Becky Jordan has had it with relationships. From now on her time and dedication won’t be lavished on her latest Mr Wrong–or, worse, Mr Hell-No!–just the dream travel job which has unexpectedly leapt into her lap. Finally, life is looking great.
Unfortunately, not as great as her sizzling-hot, take-charge new boss. Matt Frobisher is everything she doesn’t want him to be, but if anyone thinks she’ll risk her career on a workplace fling they can think again. No amount of Superman behaviour from him will make her roll over and play Lois.
Her heart, however, doesn’t do logical. In desperation she finds herself a distraction, one with no strings and plenty of appeal. But Mr. Distraction also comes with unforeseen complications. Kryptonite complications, like Becky’s sister. And when she shows up there’s only one sure thing: not even Superman can prevent the Disaster Fest that’s about to blow Becky’s life apart.
Warning: contains one guy determined to win the girl, one girl determined not to be won, and plenty of heat in the middle.
(This book is intended for readers aged 18+.)
Becky has just arrived for Day One in her new job. Here’s what happens . . .
“Ah. Becky.” Gary came around her desk and shook my hand. “Fantastic. Welcome to Gillingas Tertiary College.”
“Thanks.” I fingered my new headscarf. Was it slipping? I had a Worzel Gummidge horror hidden under there.
“How are you feeling?” Gary’s eyes fixated on the headscarf. “Sounds like you had a close call.”
“Much better, thanks.” I dropped my hand back to my side. “Sorry I couldn’t–“
I gasped, feeling serious scarf slippage, and grabbed at my head.
Gary, with a stricken look, tried to help. It only made things worse. The headscarf, hooked on my finger, shifted floorward, then skyward, before collapsing with ballerina grace in my hands.
I stared in dismay at the mess of fabric.
“Oh dear,” said Gary. “Here, let me help you.”
God, no. I scrambled for my headscarf, curse the sodding thing, and wheeled away, consumed by full-body flaming shame. “If you could just show me to the ladies’ . . .”
The receptionist leapt out of her chair. “I’ll take you. Would you like some pins?” She fossicked around in a drawer and produced a handful.
Damn this rotten scarf. Damn the med. student who’d left me with a bald patch. And damn me for swimming into the end of the freaking pool.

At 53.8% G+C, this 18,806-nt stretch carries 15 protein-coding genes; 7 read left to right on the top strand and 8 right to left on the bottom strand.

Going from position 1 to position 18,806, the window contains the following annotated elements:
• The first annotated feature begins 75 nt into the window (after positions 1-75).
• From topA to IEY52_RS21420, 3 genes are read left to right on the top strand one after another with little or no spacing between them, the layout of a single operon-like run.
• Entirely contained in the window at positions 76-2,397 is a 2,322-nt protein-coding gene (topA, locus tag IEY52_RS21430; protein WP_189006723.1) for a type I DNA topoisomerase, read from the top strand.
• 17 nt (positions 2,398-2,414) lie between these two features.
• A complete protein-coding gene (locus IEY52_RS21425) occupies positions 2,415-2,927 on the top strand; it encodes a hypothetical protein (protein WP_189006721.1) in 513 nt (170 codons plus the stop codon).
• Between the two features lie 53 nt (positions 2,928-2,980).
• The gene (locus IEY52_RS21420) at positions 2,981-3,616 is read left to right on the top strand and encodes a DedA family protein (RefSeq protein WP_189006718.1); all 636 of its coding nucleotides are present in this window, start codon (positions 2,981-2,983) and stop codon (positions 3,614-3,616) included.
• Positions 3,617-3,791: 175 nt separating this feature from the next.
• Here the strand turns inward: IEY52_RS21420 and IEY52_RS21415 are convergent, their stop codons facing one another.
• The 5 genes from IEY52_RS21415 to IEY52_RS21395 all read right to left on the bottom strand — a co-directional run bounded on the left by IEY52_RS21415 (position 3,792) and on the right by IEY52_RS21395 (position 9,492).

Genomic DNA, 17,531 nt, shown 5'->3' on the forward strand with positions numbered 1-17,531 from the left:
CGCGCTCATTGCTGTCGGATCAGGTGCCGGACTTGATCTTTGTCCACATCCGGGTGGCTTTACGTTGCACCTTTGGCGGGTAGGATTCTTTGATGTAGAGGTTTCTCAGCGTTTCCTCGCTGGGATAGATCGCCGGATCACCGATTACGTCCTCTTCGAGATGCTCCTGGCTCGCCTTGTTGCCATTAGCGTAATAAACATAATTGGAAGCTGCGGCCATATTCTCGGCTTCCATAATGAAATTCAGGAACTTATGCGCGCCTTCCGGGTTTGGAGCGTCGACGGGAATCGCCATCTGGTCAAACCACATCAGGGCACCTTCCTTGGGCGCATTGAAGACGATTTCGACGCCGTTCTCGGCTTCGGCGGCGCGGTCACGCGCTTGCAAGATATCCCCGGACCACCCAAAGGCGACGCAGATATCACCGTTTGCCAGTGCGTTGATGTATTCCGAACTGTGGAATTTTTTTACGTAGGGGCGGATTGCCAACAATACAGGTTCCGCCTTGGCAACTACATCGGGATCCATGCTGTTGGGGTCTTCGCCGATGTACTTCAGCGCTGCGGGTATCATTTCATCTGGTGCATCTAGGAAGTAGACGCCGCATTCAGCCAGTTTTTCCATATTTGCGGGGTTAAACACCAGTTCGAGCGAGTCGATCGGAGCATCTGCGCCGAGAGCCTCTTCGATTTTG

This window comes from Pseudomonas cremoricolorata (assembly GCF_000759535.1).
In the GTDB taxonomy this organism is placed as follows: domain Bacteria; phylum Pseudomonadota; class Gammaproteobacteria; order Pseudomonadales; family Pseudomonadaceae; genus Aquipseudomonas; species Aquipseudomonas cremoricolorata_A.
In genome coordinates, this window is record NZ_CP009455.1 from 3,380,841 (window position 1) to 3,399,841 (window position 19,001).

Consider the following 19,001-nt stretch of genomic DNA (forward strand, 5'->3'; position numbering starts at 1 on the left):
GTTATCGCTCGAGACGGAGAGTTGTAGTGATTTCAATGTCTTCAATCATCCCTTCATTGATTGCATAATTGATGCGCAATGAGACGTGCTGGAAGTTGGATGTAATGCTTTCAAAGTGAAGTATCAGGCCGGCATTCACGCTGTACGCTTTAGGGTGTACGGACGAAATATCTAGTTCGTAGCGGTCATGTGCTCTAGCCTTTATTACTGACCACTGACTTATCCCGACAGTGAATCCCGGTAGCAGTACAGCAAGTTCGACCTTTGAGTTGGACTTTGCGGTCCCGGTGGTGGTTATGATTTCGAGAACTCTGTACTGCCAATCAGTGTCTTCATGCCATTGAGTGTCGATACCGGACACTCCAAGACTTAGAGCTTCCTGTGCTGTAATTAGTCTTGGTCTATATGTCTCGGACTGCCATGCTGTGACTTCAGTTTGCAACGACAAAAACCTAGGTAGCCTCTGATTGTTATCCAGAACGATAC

When I returned, headscarf secured to hurricane-proof standards, Gary took me on the grand tour of Tourism and Travel.
Nervous anticipation fluttered in my belly, only partly due to the scarf. I’d taken a huge gamble with this job. Could I make it work?
Gary stopped and opened a door with a flourish. “Here’s your office.”
My office. Nice. I’d only ever worked in open plan offices, where you couldn’t even yawn in private. I walked over to the window. Lush lines of oak trees and a green expanse of park stared back up at me. Pleasure swelled in my chest. As far as London views went, this was pretty damn good.
“I love it,” I said.
“Sal can help you out if there’s anything else you need.”
Like pins, presumably. My fingers strayed yet again to my headscarf.
Gary turned and led me in the other direction. “Down here you’ll find the coffee dispenser. It’s everyone’s first stop in the morning so”–he winked at me–“the earlier you get here, the better your chances of a decent coffee.”
“Thanks for the tip.”
We reached the kitchenette. “Some people, of course, live at the coffee machine. Matthew Frobisher, for instance.” He indicated the man in front of us. “This guy’s intake is nothing short of hazardous.”
The addict in question straightened and, coffee in hand, turned our way. He checked as he saw me, then smiled.
Wow. I took in the tall, toned body, the broad shoulders, the mess of blond hair with a couldn’t-care-less fringe flopping over one eye. Hot.
“Becky,” said Gary, “meet Matt, London’s biggest caffeine junkie and your course supervisor.”
Matt’s eyes locked with mine. Deep, chocolate-brown, come-to-bed eyes. Under the fluorescent lights they looked almost black.
He shook my hand. “Well, hello again.”
My stomach did an elevator-swoop down to my toes and back. Oh God. That voice. Rich, compelling, familiar.
Every droplet of moisture on my tongue dried up, rendering it a useless blob of flesh.
“I know you, right?” he prompted, still holding my hand.
I watched his lips as he spoke, my mind replaying for the zillionth time those unforgettable minutes after I’d regained consciousness; leaning back against his chest, cocooned by his hard muscular strength, his arms holding me close, his heartbeat strong at my back, the warmth and gentle power of his hands, his deep chocolate-y voice a caress in my ear, tempting me, enticing me, seducing me . . . and stop! This had to stop! Right now!
I dragged some air into my lungs and it fuelled the fire in my cheeks. A few more degrees and I’d spontaneously combust.
Which, all things considered, might not be a bad option.